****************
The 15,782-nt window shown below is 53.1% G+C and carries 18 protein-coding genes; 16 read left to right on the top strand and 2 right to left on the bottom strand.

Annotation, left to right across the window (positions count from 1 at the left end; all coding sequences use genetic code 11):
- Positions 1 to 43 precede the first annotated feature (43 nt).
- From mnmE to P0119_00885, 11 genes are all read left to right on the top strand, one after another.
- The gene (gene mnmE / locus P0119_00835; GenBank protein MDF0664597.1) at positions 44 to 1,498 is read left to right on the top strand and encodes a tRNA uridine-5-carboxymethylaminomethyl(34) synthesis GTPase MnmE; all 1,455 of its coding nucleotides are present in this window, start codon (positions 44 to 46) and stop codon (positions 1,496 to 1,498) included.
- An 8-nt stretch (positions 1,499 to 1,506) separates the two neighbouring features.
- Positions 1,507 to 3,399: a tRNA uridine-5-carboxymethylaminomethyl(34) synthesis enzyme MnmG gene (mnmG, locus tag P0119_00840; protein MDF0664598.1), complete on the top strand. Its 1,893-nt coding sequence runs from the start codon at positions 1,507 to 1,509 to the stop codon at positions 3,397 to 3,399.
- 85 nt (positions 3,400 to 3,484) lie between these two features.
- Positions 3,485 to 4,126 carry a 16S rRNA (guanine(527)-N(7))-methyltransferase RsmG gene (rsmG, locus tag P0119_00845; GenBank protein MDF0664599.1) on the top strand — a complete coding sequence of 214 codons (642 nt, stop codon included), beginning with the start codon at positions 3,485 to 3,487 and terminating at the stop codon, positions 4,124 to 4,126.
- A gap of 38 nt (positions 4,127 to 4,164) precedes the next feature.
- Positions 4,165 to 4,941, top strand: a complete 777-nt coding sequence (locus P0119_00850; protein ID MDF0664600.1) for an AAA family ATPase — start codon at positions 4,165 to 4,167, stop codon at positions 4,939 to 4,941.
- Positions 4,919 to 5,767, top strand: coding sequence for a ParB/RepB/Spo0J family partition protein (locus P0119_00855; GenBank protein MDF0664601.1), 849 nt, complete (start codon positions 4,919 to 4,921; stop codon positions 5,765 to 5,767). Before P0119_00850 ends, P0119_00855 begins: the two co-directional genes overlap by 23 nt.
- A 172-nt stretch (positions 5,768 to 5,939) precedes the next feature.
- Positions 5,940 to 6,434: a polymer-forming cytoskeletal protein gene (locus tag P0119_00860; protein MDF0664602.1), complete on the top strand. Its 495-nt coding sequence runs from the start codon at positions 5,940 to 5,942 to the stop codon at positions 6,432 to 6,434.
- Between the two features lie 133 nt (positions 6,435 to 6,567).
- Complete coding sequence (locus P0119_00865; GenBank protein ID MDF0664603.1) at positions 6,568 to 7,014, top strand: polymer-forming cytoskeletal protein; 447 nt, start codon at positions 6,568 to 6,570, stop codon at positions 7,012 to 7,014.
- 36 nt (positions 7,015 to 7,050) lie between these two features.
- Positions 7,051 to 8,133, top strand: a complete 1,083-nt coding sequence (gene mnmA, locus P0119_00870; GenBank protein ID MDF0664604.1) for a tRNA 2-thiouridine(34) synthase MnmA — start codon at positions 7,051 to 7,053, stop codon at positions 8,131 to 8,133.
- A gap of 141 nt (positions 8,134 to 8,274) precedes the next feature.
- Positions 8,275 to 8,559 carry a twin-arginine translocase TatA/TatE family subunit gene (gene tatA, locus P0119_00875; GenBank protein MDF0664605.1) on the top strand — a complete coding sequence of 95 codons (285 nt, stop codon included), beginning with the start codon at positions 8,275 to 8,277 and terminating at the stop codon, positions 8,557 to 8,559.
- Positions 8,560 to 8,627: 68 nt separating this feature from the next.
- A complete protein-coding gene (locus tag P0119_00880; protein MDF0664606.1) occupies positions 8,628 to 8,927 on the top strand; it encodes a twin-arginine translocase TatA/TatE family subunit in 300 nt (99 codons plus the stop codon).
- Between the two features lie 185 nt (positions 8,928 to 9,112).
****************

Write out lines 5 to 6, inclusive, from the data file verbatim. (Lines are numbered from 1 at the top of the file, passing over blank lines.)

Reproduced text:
- The gene (gene mnmE / locus P0119_00835; GenBank protein MDF0664597.1) at positions 44 to 1,498 is read left to right on the top strand and encodes a tRNA uridine-5-carboxymethylaminomethyl(34) synthesis GTPase MnmE; all 1,455 of its coding nucleotides are present in this window, start codon (positions 44 to 46) and stop codon (positions 1,496 to 1,498) included.
- An 8-nt stretch (positions 1,499 to 1,506) separates the two neighbouring features.